Gene therapy for spinal muscular atrophy (SMA) has the potential to stop the progression of this condition. It works by replacing the damaged SMN1 gene that causes SMA with a functional one, allowing the body to create normal SMN proteins and preventing additional damage and atrophy.

The only currently available form of gene therapy is onasemnogene abeparvovec-xioi, available under the brand name Zolgensma.

This treatment, which is relatively new, is expensive and may not be available to everyone. However, research has shown a significant reduction in death and disability among infants who have gene therapy for SMA before the age of 20 months.

Read on to learn more about gene therapy for spinal muscular atrophy.

Gene therapy for SMA using Zolgensma, the only available form of gene therapy.Share on Pinterest
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SMA damages motor neurons in the brain and spinal cord. This can affect movement, breathing, growth, and development.

Damage to the SMN1 gene, which makes the survival motor neuron protein, causes SMA. SMA is an inherited disorder and is autosomal recessive. This means that a person must inherit two copies of the abnormal gene — one from each parent — to develop symptoms.

Gene therapy attempts to replace the affected SMN1 gene with a working copy. This can prevent further damage to motor neurons, stopping the progression of SMA.

In some infants, this treatment can be lifesaving. It can also prevent future mobility difficulties or stop existing disabilities from getting worse.

Gene therapy may mean that infants hit developmental milestones in, or close to, typical time frames.

In people who respond to gene therapy, the treatment can help by stopping:

  • the development of new symptoms
  • the worsening of existing symptoms
  • the progression of the condition

Researchers have not tested gene therapy in children with advanced SMA and have not shown that gene therapy can reverse existing SMA symptoms.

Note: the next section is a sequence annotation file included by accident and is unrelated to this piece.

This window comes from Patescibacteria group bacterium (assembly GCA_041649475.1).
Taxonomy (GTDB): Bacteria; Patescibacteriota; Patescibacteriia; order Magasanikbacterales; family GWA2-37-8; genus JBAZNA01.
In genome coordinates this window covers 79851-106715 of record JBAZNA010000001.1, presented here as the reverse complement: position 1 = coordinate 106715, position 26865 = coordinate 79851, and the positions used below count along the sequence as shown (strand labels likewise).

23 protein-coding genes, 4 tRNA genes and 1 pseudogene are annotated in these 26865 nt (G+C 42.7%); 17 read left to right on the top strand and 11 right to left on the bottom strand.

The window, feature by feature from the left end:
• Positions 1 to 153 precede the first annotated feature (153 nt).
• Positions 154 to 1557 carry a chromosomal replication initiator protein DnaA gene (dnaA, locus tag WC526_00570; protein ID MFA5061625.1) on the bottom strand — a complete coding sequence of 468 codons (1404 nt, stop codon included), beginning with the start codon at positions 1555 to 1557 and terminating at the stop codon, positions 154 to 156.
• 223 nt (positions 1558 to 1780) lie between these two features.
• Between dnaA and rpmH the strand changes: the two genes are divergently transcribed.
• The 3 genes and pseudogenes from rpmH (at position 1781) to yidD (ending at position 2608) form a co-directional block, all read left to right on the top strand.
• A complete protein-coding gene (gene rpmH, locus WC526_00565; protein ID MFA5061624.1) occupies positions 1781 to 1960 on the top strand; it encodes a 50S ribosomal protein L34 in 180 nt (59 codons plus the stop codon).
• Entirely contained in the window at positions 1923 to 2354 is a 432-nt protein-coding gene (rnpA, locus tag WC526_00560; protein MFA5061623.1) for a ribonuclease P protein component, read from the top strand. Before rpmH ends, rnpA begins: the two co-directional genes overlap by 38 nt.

However, the benefits of treatment can include:

  • more typical development
  • longer survival, including a reduction in premature death
  • development of motor skills that a person might not have otherwise

A 2017 clinical trial involving 15 infants with SMA who were unable to sit independently found that gene therapy enabled 11 of the infants to sit by themselves. Additionally, all participants were alive at 20 months in comparison with an expected survival rate of 8%.

However, side effects can occur. In a 2021 study, all participating infants experienced elevated liver enzymes but remained asymptomatic. One participant experienced vomiting.

Only one form of gene therapy for SMA is currently available. Onasemnogene abeparvovec-xioi is a Novartis drug only available under the brand name Zolgensma.

The Food and Drug Administration (FDA) has only approved this gene therapy for children under the age of 2 years. Healthcare professionals will give this therapy as a single dose IV infusion. Children may need to take oral corticosteroids before and after the treatment.

The FDA has approved Zolgensma for children under the age of 2 years. To be eligible for the treatment, a child must meet certain criteria. These include: